It is generally preferred that the electrical enclosures are manufactured from stainless steel material. Stainless steel enclosure are used in various industrial applications where corrosion resistance is important. However, there are rules to be considered when selecting and using stainless steel materials.

Which grade of stainless steel?

304 grade stainless steel is the most widely used type in different applications where a special corrosion resistance is not required. More harsh environments require the use of 316 qualities which is more expensive grade of stainless steel. However, even for 316 grade stainless steel, chemicals, their concentration and their level of aggressiveness in the environment must be examined, evaluated and observed in deep detail; because there may be cases where this grade is not sufficient.

304 Grade Stainless Steel
SEA 304-304L / EN 1.4301-1.4303

Classified as 304 grade by the American Society of Automotive Engineers – SAE, stainless steel contains 18-20% chromium and 8-10.5% nickel. The 304 grade sometimes referred to as ‘18 -8 ‘, is widely used as standard stainless steel grade in different industrial applications. The most common application where the use of 304 quality stainless steel is inconvenient, is the outdoor applications in the coastal areas where the salt is deposited on the surfaces by flying. In the food and beverage industry, it is necessary for the enclosures to be washed frequently without worrying about rusting. 304 grade stainless steel is used extensively here.  Due to its high resistance to various acids found in meat, milk, fruits and vegetables, 304 grade stainless steel has become the ideal raw material for control and control equipment enclosures of machines used in food and beverage processes. Nevertheless, a stronger stainless steel grade may be required, if the  environment has excessive chloride usage, or cleaning procedures require high corrosion resistance solvents. The use of 304 grade stainless steel may be sufficient in a majority of waste treatment and clean water treatment plants. However, in some clean water treatment plants, chlorine gas is used as a disinfectant and sulfur dioxide is used to remove the residues of used chlorine. When the nature of the environment with high humidity and the corrosive effect of these gases are combined together, the capabilities of 304 grade stainless steel are exceeded. Some municipalities put efforts to use less chemicals with environment friendly approaches and apply ultraviolet treatment for water treatment. 304 quality stainless steel can be used, due to no chemical usage in such facilities.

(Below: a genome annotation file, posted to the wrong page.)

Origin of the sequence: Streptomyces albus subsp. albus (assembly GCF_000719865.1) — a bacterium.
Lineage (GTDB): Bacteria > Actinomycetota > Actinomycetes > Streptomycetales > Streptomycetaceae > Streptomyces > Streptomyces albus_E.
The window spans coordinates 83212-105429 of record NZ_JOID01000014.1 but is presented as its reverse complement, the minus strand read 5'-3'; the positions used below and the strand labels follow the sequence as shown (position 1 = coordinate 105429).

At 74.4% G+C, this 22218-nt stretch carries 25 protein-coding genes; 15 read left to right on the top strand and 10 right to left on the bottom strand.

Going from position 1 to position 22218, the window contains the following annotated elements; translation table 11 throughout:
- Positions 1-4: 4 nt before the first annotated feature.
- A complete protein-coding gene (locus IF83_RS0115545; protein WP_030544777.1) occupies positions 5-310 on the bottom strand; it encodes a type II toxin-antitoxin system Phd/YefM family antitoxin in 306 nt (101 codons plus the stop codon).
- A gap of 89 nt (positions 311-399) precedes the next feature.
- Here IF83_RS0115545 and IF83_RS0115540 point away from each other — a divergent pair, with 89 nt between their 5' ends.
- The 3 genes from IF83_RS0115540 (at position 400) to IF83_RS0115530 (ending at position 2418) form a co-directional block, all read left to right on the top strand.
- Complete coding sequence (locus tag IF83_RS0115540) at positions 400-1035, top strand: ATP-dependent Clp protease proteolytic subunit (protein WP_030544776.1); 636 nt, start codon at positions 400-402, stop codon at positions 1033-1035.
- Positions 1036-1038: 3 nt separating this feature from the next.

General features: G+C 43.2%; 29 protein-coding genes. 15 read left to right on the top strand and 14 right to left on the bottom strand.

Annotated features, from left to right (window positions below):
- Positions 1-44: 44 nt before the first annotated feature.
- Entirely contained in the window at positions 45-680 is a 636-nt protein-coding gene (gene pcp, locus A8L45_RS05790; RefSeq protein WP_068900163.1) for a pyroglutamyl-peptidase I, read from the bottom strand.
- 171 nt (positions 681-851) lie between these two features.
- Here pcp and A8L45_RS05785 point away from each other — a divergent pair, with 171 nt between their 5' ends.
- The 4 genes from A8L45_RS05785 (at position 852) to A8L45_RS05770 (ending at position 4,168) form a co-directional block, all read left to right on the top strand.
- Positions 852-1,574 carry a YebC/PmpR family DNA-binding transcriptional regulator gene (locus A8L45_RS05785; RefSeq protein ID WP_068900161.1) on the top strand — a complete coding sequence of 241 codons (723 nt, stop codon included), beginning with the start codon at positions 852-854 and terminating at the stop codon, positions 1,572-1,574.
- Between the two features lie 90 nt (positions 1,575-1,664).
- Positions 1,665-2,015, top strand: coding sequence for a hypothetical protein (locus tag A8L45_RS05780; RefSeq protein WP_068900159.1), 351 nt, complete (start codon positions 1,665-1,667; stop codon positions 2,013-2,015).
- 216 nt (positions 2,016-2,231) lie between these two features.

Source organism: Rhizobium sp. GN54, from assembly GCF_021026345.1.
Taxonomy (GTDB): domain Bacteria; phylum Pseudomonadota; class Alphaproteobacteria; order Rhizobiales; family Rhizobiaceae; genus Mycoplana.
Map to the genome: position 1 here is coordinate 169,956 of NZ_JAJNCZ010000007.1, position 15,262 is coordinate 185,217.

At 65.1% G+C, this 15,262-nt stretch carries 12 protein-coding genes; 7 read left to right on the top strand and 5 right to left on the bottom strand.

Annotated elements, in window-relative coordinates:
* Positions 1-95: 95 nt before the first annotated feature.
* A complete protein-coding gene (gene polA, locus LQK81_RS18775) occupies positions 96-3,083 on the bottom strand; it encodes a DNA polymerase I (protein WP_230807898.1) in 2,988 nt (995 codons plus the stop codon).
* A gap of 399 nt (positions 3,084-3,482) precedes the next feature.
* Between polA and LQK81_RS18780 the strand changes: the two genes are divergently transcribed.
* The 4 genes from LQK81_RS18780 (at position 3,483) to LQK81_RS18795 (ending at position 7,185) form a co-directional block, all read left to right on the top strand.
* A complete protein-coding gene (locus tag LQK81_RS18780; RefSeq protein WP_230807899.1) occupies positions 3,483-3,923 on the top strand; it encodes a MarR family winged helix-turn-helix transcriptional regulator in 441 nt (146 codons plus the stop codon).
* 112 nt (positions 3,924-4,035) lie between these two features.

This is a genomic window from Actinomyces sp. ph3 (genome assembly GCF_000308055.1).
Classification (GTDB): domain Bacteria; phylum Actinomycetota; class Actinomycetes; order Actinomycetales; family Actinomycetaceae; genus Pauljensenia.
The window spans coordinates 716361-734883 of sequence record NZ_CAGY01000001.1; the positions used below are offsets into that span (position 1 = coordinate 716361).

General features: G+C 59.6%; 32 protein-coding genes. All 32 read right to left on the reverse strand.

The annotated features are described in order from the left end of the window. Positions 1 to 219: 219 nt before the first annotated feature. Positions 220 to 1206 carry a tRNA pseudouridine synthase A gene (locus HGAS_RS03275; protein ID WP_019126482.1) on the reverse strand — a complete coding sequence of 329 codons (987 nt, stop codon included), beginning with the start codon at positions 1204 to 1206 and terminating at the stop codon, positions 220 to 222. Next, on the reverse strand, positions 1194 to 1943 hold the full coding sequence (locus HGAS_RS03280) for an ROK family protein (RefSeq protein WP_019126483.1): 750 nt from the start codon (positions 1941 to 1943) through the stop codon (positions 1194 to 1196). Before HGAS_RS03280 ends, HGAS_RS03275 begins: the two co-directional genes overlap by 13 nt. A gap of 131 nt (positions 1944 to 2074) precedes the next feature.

316 Grade Stainless Steel
SEA 316-316L / EN 1.4401-1.4404

The second most widely used grade of stainless steel is 316 when the limits of 304 are reached. In general, 316 quality stainless steel, which is 25-35% more expensive, has a higher nickel content and an additive molybdenum content of 2-3%. Molybdenum additive provides increase of corrosion resistance especially against chlorides. The rate of chloride contained in water is the most determinant factor in the selection of stainless steel enclosure material for water treatment plants. 304 grade stainless steel is able to withstand against the corrosive effect of water containing up to 100 ppm of chloride. On the contrary, in the 316 grade stainless steel material, this limit is up to 1000 ppm of chloride. In addition to chlorides, there are other substances that affect the corrosive behavior of the water. Especially, attention should be paid to halides such as bromides or iodides which are not chlorides. Another important factor is the presence of water oxidizers (e.g. ozone); the risk of point corrosion is also increasing as long as water oxidizing power increases. In such some cases, 316 grade stainless steel is also
insufficient.